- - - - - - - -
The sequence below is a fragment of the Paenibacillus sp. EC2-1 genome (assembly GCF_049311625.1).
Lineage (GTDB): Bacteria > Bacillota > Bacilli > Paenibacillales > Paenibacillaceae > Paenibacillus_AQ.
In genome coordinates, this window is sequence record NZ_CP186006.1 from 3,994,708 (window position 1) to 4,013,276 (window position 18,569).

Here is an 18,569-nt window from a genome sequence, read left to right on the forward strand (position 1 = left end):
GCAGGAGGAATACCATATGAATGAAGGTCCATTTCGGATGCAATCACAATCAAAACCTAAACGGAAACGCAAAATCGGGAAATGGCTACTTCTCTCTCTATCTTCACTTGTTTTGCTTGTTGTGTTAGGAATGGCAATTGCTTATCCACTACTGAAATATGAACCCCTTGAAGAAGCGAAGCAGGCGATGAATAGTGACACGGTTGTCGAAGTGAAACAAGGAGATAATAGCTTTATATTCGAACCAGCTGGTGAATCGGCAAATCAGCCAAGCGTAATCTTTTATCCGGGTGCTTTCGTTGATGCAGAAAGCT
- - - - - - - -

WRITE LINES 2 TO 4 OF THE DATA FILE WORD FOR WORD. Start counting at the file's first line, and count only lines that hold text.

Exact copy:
Lineage (GTDB): Bacteria > Bacillota > Bacilli > Paenibacillales > Paenibacillaceae > Paenibacillus_AQ.
In genome coordinates, this window is sequence record NZ_CP186006.1 from 3,994,708 (window position 1) to 4,013,276 (window position 18,569).

Here is an 18,569-nt window from a genome sequence, read left to right on the forward strand (position 1 = left end):